The Payment Cards Center provides meaningful insights into developments in consumer credit and payments that are of interest not only to the Federal Reserve but also to the industry, other businesses, academia, policymakers, and the public at large. The center carries out its work through an agenda of research and analysis as well as forums and conferences that encourage dialogue incorporating industry, academic, and public-sector perspectives.
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For information on all research on consumer credit and payments, go to our Program in Consumer Credit & Payments page.
Visiting Scholar Working Paper Released: Should Defaults Be Forgotten? Evidence from Variation in Removal of Negative Consumer Credit Information
(1.2 MB, 52 pages)
Practically all industrialized economies restrict the length of time that credit bureaus can retain borrowers' negative credit information. There is, however, a large variation in the permitted retention times across countries. By exploiting a quasi-experimental variation in this retention time, we investigate what happens when negative information is deleted earlier from credit files. We find that the loss of information led banks to tighten their lending standards significantly as the expected retention time was diminished from on average three-and-a-half to three years exactly. Simultaneously, we find that borrowers who experience this shorter retention time default more frequently. Since borrowers nevertheless obtain more net access to credit and total defaults do not increase overall, we cannot rule out that this reduction in retention time is optimal.
Discussion Paper Released: Fair Lending Analysis of Credit Cards
(564 KB, 50 pages)
This paper discusses some of the key fair lending risks that can arise in various stages of the marketing, acquisition, and management of credit card accounts, and the analysis that can be employed to manage such risks. The Equal Credit Opportunity Act (ECOA) and its implementing Regulation B prohibit discrimination in all aspects of credit transactions and include specific provisions relating to processes that employ credit scoring models. This paper discusses some of the areas of credit card operations that may be assessed in an effort to manage the risk of noncompliance with fair lending laws and regulations. Particular attention is focused on approaches to testing for the risk of disparate impact on a prohibited basis in credit scoring models and model-intensive prescreened marketing campaigns, as well as in judgmental credit card underwriting. The paper concludes by discussing how the fair lending risks associated with credit scoring models may be managed by synchronizing compliance oversight with an institution's model governance framework. The methods discussed in this paper are also applicable to other consumer credit products that utilize credit scoring models.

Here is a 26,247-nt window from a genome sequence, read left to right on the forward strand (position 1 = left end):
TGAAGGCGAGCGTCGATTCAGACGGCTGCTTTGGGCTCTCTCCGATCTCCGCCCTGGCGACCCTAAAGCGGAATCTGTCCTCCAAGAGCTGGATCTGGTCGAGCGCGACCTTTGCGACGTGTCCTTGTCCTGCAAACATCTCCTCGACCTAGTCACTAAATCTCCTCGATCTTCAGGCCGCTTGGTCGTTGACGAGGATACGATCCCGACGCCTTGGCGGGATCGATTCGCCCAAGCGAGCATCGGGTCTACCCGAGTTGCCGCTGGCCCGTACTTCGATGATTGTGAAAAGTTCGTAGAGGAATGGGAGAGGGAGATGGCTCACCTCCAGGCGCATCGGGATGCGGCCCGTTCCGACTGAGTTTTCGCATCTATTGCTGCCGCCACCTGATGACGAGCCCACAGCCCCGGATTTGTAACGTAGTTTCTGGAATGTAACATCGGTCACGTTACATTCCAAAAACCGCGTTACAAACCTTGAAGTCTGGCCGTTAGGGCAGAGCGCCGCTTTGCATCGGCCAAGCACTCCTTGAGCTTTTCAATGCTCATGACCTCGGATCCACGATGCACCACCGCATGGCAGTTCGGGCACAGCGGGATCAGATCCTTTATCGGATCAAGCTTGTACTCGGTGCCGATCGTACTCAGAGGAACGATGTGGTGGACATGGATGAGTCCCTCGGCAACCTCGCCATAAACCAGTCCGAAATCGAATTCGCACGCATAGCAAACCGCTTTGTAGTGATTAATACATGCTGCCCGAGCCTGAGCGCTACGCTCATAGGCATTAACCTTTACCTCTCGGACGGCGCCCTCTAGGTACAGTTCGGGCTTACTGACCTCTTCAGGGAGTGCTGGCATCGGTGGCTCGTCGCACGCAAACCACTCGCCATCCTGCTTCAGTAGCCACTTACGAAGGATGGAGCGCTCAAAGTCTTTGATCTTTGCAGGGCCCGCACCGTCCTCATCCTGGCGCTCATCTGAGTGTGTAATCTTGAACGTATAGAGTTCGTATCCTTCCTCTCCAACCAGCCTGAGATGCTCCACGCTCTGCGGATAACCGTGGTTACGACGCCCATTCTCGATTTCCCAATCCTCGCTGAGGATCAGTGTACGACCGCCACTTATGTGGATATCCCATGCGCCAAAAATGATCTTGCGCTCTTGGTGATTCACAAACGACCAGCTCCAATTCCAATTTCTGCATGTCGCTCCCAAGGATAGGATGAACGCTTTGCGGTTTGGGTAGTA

Working Paper Released: Financial Benefits, Travel Costs, and Bankruptcy
(736 KB, 48 pages)
Using detailed balance sheet, income statement, and location data from 400,000 Canadian bankruptcies, we show that the cost of personal bankruptcy filers traveling to their bankruptcy trustees affects their bankruptcy choices. We use instrumental variables to control for potential endogeneity regarding the location choices of filers and trustees. We find that increased travel costs reduce the number of filings. Furthermore, for those individuals who do file, we find that their increased travel costs are compensated by higher financial benefits of bankruptcy. Filers without cars (higher travel costs), as well as those with jobs (higher opportunity costs), receive larger per-kilometer financial benefits from bankruptcy.
Discussion Paper Released: Improving Experience in the Prepaid Card Industry: A Customer Service Workshop
(931 KB, 29 pages)
Contact Solutions LLC is a provider of third-party customer service for a number of government-sponsored prepaid card programs, including the U.S. Treasury Department's Direct Express prepaid card program. Since government-sponsored prepaid programs have encountered unique challenges related to customer service, the Payment Cards Center hosted a workshop in which Contact Solutions described some of these challenges and discussed how contact centers are responding to them.
Working Paper Released: How Do Exogenous Shocks Cause Bankruptcy? Balance Sheet and Income Statement Channels
(482 KB, 42 pages)
We examine whether exogenous shocks cause personal bankruptcy through the balance sheet channel and/or the income statement channel. For identification, we examine the effect of exogenous, politically motivated government payments on 200,000 Canadian bankruptcy filings. We find support for the balance sheet channel, in that receipt of the exogenous cash increases the net balance sheet benefits of bankruptcy (unsecured debt discharged minus liquidated assets forgone) required by filers. We also find limited support for the income statement channel, in that exogenous payments reduce bankruptcy filings from individuals whose current expenses exceed their current income.